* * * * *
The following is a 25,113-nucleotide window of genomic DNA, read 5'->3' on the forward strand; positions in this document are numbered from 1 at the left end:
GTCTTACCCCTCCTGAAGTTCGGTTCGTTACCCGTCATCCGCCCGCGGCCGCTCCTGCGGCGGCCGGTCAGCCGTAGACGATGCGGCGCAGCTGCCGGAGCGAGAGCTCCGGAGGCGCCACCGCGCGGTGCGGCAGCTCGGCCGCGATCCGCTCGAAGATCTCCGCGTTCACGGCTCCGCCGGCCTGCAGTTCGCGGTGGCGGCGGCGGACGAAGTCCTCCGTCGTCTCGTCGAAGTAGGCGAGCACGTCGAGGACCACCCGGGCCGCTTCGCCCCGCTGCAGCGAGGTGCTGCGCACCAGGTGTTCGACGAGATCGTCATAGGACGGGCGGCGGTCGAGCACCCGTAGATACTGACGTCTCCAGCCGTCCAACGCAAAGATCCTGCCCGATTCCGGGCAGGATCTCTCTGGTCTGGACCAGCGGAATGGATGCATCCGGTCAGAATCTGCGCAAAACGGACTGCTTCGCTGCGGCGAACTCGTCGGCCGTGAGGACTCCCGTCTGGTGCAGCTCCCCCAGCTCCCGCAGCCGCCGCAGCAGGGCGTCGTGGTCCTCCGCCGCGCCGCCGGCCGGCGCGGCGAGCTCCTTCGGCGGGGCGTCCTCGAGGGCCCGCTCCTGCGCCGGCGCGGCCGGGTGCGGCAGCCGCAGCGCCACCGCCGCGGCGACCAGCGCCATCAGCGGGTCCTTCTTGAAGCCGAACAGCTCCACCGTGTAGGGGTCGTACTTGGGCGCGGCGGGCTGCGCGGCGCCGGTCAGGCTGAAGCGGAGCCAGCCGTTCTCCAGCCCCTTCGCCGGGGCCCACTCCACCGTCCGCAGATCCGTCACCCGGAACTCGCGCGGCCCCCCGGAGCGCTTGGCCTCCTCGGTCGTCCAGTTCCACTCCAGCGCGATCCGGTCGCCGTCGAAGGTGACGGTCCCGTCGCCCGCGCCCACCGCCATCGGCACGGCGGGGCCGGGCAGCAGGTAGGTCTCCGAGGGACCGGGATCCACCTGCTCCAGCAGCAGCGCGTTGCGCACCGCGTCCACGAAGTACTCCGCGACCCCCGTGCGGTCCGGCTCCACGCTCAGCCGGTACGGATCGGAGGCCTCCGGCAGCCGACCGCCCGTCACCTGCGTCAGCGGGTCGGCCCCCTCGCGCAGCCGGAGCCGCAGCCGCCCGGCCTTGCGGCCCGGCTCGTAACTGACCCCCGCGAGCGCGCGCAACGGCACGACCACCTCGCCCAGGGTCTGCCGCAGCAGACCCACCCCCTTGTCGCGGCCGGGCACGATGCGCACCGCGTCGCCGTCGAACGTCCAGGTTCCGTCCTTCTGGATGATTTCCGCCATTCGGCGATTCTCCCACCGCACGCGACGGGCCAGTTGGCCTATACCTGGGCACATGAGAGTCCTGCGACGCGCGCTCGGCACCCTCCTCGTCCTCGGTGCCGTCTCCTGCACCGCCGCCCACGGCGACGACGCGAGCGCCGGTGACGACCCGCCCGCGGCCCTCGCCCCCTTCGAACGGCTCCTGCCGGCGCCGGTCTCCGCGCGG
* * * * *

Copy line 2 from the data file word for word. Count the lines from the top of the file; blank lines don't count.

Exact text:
GTCTTACCCCTCCTGAAGTTCGGTTCGTTACCCGTCATCCGCCCGCGGCCGCTCCTGCGGCGGCCGGTCAGCCGTAGACGATGCGGCGCAGCTGCCGGAGCGAGAGCTCCGGAGGCGCCACCGCGCGGTGCGGCAGCTCGGCCGCGATCCGCTCGAAGATCTCCGCGTTCACGGCTCCGCCGGCCTGCAGTTCGCGGTGGCGGCGGCGGACGAAGTCCTCCGTCGTCTCGTCGAAGTAGGCGAGCACGTCGAGGACCACCCGGGCCGCTTCGCCCCGCTGCAGCGAGGTGCTGCGCACCAGGTGTTCGACGAGATCGTCATAGGACGGGCGGCGGTCGAGCACCCGTAGATACTGACGTCTCCAGCCGTCCAACGCAAAGATCCTGCCCGATTCCGGGCAGGATCTCTCTGGTCTGGACCAGCGGAATGGATGCATCCGGTCAGAATCTGCGCAAAACGGACTGCTTCGCTGCGGCGAACTCGTCGGCCGTGAGGACTCCCGTCTGGTGCAGCTCCCCCAGCTCCCGCAGCCGCCGCAGCAGGGCGTCGTGGTCCTCCGCCGCGCCGCCGGCCGGCGCGGCGAGCTCCTTCGGCGGGGCGTCCTCGAGGGCCCGCTCCTGCGCCGGCGCGGCCGGGTGCGGCAGCCGCAGCGCCACCGCCGCGGCGACCAGCGCCATCAGCGGGTCCTTCTTGAAGCCGAACAGCTCCACCGTGTAGGGGTCGTACTTGGGCGCGGCGGGCTGCGCGGCGCCGGTCAGGCTGAAGCGGAGCCAGCCGTTCTCCAGCCCCTTCGCCGGGGCCCACTCCACCGTCCGCAGATCCGTCACCCGGAACTCGCGCGGCCCCCCGGAGCGCTTGGCCTCCTCGGTCGTCCAGTTCCACTCCAGCGCGATCCGGTCGCCGTCGAAGGTGACGGTCCCGTCGCCCGCGCCCACCGCCATCGGCACGGCGGGGCCGGGCAGCAGGTAGGTCTCCGAGGGACCGGGATCCACCTGCTCCAGCAGCAGCGCGTTGCGCACCGCGTCCACGAAGTACTCCGCGACCCCCGTGCGGTCCGGCTCCACGCTCAGCCGGTACGGATCGGAGGCCTCCGGCAGCCGACCGCCCGTCACCTGCGTCAGCGGGTCGGCCCCCTCGCGCAGCCGGAGCCGCAGCCGCCCGGCCTTGCGGCCCGGCTCGTAACTGACCCCCGCGAGCGCGCGCAACGGCACGACCACCTCGCCCAGGGTCTGCCGCAGCAGACCCACCCCCTTGTCGCGGCCGGGCACGATGCGCACCGCGTCGCCGTCGAACGTCCAGGTTCCGTCCTTCTGGATGATTTCCGCCATTCGGCGATTCTCCCACCGCACGCGACGGGCCAGTTGGCCTATACCTGGGCACATGAGAGTCCTGCGACGCGCGCTCGGCACCCTCCTCGTCCTCGGTGCCGTCTCCTGCACCGCCGCCCACGGCGACGACGCGAGCGCCGGTGACGACCCGCCCGCGGCCCTCGCCCCCTTCGAACGGCTCCTGCCGGCGCCGGTCTCCGCGCGG